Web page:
Parnitha, Greece, is where the forest is based. Vodafone’s network and technology will be able to identify any fire quickly and send an alarm to the authorities. Vodafone claims that this initiative shows in practice how its technology can assist in the effort to address the climate issue and Europe’s green transition in a socially appropriate way.
The system will deliver features such as automatic smoke detection using the Vodafone Green Network, artificial intelligence, cameras, and sensors. It can track changes in ambient temperature over a several-kilometer radius, identify the causes, and record numerous environmental indicators such as humidity and atmospheric pressure.
When the system detects a fire in its early stages, it sounds an alert and sends the exact location as well as an image from the fire to the control center operator via a web-based application that can be accessed from anywhere.
The system detects danger and sounds an alarm using the appropriate equipment, data and indicators collected, and an intelligent algorithm. This can happen when the temperature rises and the system detects a fire based on the data.
Simultaneously, a camera can detect smoke at a specific location and confirm it, sending a command to another camera to focus on the location. As a result, the corresponding signal is activated, and an image and position are sent to a special platform.
The ability to detect even small foci of fire at great distances, as well as extremely fast detection, usually before the fire becomes visible through visual media, and the ability to pinpoint the focus 24 hours a day and in full darkness, are just a few of the benefits.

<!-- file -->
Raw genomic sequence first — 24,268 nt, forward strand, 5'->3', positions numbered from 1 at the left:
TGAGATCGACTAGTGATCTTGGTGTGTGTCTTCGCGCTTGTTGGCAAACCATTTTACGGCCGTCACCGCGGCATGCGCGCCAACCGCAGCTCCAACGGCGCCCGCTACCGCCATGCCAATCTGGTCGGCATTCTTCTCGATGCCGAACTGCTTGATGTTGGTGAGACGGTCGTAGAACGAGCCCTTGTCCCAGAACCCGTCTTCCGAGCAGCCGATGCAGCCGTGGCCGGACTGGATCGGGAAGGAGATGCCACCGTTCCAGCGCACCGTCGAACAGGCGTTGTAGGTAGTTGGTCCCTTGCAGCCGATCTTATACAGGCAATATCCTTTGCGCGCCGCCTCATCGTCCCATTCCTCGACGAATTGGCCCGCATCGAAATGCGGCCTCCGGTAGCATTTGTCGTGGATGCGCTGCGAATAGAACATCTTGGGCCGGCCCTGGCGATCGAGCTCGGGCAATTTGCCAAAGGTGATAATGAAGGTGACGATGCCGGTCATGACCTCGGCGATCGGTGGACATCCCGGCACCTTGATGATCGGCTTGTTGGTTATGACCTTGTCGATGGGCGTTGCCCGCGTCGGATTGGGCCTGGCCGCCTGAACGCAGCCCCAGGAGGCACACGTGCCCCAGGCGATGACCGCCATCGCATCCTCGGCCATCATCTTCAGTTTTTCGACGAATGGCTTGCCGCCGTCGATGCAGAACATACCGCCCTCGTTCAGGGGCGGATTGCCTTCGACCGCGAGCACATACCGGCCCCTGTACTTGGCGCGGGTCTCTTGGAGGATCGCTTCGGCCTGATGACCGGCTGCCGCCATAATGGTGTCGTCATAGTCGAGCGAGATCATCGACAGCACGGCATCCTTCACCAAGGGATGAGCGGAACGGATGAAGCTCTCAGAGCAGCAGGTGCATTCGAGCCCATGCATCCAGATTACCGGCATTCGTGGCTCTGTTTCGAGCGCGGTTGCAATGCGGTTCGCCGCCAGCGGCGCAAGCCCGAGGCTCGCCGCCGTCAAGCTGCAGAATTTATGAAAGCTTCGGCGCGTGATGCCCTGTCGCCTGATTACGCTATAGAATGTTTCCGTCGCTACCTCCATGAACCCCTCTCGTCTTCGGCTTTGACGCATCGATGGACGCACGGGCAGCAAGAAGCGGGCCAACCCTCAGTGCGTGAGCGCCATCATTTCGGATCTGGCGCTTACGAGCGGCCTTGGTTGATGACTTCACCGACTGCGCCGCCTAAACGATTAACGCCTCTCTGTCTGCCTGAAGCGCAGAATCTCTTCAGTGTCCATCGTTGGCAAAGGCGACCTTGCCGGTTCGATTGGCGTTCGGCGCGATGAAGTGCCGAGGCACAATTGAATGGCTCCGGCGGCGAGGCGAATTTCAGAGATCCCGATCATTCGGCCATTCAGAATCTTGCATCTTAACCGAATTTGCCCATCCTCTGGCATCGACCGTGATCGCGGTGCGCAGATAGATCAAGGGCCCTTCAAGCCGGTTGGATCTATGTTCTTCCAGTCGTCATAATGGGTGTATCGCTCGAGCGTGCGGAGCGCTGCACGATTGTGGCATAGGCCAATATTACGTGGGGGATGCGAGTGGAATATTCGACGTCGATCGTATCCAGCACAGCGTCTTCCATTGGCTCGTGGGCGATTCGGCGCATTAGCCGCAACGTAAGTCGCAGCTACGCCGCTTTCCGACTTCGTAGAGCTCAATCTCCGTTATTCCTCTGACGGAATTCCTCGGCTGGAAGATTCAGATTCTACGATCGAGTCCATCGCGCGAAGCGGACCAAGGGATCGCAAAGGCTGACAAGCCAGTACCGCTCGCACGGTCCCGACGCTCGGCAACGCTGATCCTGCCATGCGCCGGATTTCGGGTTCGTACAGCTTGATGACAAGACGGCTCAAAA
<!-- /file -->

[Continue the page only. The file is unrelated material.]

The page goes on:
This is a 12-month pilot effort that is currently being designed and will be launched in Parnitha. Vodafone hopes that it will be adopted by all Greece woods and natural beauty zones. According to a previous study, roughly 500,000 acres of forest and agricultural land are burned in Greece each year.
“Greek forests are vital for the preservation of the natural ecosystem in the country and technology can now offer modern tools that will protect them from fires,” said Haris Broumidis, CEO of Vodafone Greece. “Combining the best technologies of Vodafone, we create a smart forest to show how we can protect Parnitha, a national park that has a catalytic role for the quality of life of the approximately five million inhabitants of the Attica Basin. The protection of the planet is a key pillar of our corporate purpose and we believe that through our technologies we can contribute to a more sustainable future for all.”
Vodafone is expanding its network and paving the way for a more sustainable future. Furthermore, Vodafone specializes in the Internet of Things (IoT) and connects over 142 million devices and platforms around the world with innovations that promise a safer and cleaner society.
Vodafone wants to improve the lives of one billion people with its technology and eradicate carbon dioxide emissions from its operations by 2030. By 2040, the company’s goal is to have zero carbon dioxide emissions throughout its value chain.